Without objection, the judge advised the jury that the damages sought on the third bonding under each cause of action, other than unjust enrichment, were the same; namely, any losses the County suffered as a result of that transaction. Underpinning that claim was the premise that, properly advised, the County would not have committed to the bond offering at all. The County's expert testified that the bond offering created a loss of almost $8 million, and the bank's expert put the maximum loss at about $1.8 million. Since the jury found there was no loss, it was obviously satisfied that the County would have gone through with the transaction no matter what. And the record clearly shows why: the County did not want to raise taxes and the bond offering was the only way to avoid that result. Since there were no damages, the first three alleged, additional points of error are of no moment. The last additional point of error was offered without any citation of supporting authority, and therefore is undeserving of further comment. See R. 2:6-2 and McGarry v. St. Anthony of Padua Roman Catholic Church, 307 N.J. Super. 525, 531 (App. Div. 1998).
The bank argues that (1) the County was not entitled to pursue a cause of action for unjust enrichment because it had also sued for breach of contract; (2) it abandoned its unjust enrichment claims on the first two transactions; and (3) the judge properly limited the claim on the third transaction to the fees actually received. On its cross-appeal, the bank argues that the judge erred in awarding interest from the time of the bond transaction instead of from the filing date of the complaint.
In light of the nature of the issues to be addressed, a more detailed statement of facts is unnecessary. But we note that the treasurer and the vice-president were both convicted in federal court of various crimes arising from the bribery scheme. The additional relevant facts will be noted as each point is discussed.
A cause of action for unjust enrichment requires proof that"defendant received a benefit and that retention of that benefit without payment would be unjust." VRG Corp. v. GKN Realty Corp., 135 N.J. 539, 554 (1994). The most common circumstance for application of unjust enrichment is when a plaintiff has not been paid despite having had a reasonable expectation of payment for services performed or a benefit conferred. Ibid. Obviously that is not the situation here because the County would have issued the bonds in any case, and would have been obliged to pay essentially the same underwriting fees.
But there are other circumstances in which courts find unjust enrichment applicable. In particular, when corrupt means have been employed to obtain a governmental contract, the concept of unjust enrichment has been used to deny the wrongdoer any profit from the transaction and to thereby deter such conduct. See Driscoll v. Burlington-Bristol Bridge Co., 8 N.J. 443, cert. denied, 344 U.S. 838, 73 S.Ct. 25, 97 L.Ed. 652 (1952); S. T. Grand, Inc. v. City of New York, 298 N.E.2d 105 (N.Y. 1973); and Manning Eng'g, Inc. v. Hudson County Park Comm'n, 74 N.J. 113 (1977), which are listed in the order that they will be discussed.
In Driscoll, the defendants purchased the stock of private companies that owned the Burlington-Bristol and Tacony-Palmyra bridges. 8 N.J. at 447. Using their political influence, they then sold the bridges to the county bridge commission at an inflated price, which the commission raised by issuing bonds to the general public. Id. at 450. The Supreme Court noted that the plaintiffs had waived their right to seek damages measured by the difference between the amount of the bonds issued, $12,400,000, and the estimated condemnation price of $5,000,000, and then ruled that the waiver did"not preclude [it], however, from requiring the members of the selling syndicate... to disgorge the profits which they received from this illegal transaction." Id. at 499. The Court further explained what it meant by profits and why they should be disgorged:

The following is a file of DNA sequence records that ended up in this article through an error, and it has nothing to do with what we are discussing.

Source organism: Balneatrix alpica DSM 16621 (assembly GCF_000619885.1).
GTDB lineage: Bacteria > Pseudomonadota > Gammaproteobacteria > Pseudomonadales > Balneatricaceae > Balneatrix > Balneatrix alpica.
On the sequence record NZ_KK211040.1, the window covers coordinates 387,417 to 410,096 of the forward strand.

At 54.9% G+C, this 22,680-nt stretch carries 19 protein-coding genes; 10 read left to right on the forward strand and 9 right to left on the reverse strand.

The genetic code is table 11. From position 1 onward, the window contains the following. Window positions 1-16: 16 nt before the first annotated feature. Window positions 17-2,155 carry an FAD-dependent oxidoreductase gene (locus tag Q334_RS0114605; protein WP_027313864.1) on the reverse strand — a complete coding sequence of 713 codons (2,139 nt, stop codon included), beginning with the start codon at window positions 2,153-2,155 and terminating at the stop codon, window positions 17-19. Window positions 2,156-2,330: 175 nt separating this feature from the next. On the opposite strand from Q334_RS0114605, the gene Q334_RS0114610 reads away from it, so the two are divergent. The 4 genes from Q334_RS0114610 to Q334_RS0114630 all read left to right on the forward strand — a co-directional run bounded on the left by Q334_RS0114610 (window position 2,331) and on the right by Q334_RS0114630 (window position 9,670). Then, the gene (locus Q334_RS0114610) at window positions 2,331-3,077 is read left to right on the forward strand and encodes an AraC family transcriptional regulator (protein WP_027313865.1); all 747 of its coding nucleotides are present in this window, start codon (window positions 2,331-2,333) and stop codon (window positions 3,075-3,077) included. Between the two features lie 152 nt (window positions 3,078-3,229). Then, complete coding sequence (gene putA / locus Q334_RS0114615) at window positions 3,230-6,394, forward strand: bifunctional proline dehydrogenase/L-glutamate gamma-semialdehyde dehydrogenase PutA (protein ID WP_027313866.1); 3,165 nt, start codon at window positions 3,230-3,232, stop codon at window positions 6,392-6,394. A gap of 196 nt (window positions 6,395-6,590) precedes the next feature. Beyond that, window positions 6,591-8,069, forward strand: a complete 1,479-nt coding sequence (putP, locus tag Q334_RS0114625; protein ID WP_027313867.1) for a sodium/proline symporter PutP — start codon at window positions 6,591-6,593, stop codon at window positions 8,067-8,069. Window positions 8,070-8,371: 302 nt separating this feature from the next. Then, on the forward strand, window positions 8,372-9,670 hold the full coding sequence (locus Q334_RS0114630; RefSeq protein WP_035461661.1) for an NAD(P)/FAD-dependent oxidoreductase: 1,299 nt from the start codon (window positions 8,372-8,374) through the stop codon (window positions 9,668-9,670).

The members of the selling syndicate must make restitution of that which they have received, for otherwise they will be unjustly enriched by their fraud at the expense of the public. They... are therefore liable to repay the $3,050,347 gross profit which they received for their stock as the result of this transaction and they are not entitled to any expenses incurred in effectuating the fraudulent scheme, for none of those expenses can rightly be said to have been of benefit to the bridge commission or the public it represents.
[Id. at 500.]
S. T. Grand involved a reservoir-cleaning contract obtained from the City by bribery. 298 N.E.2d at 106. S. T. Grand sued for the balance due on the contract and the City resisted the claim and counterclaimed to recover what it had already paid. Id. at 107. The Court of Appeals held that when"work is done pursuant to an illegal municipal contract, no recovery may be had by the vendor, either on the contract or in quantum meruit.... [and] the municipality can recover from the vendor all amounts paid under the illegal contract." Id. at 108. The court explained that"[t]he reason for this harsh rule, which works a complete forfeiture of the vendor's interest, is to deter violation of the bidding statutes." Ibid.
In Manning Engineering, plaintiff received a county contract for engineering services because of its principal's"role as a conduit for illegal'kickbacks.'" 74 N.J. at 119.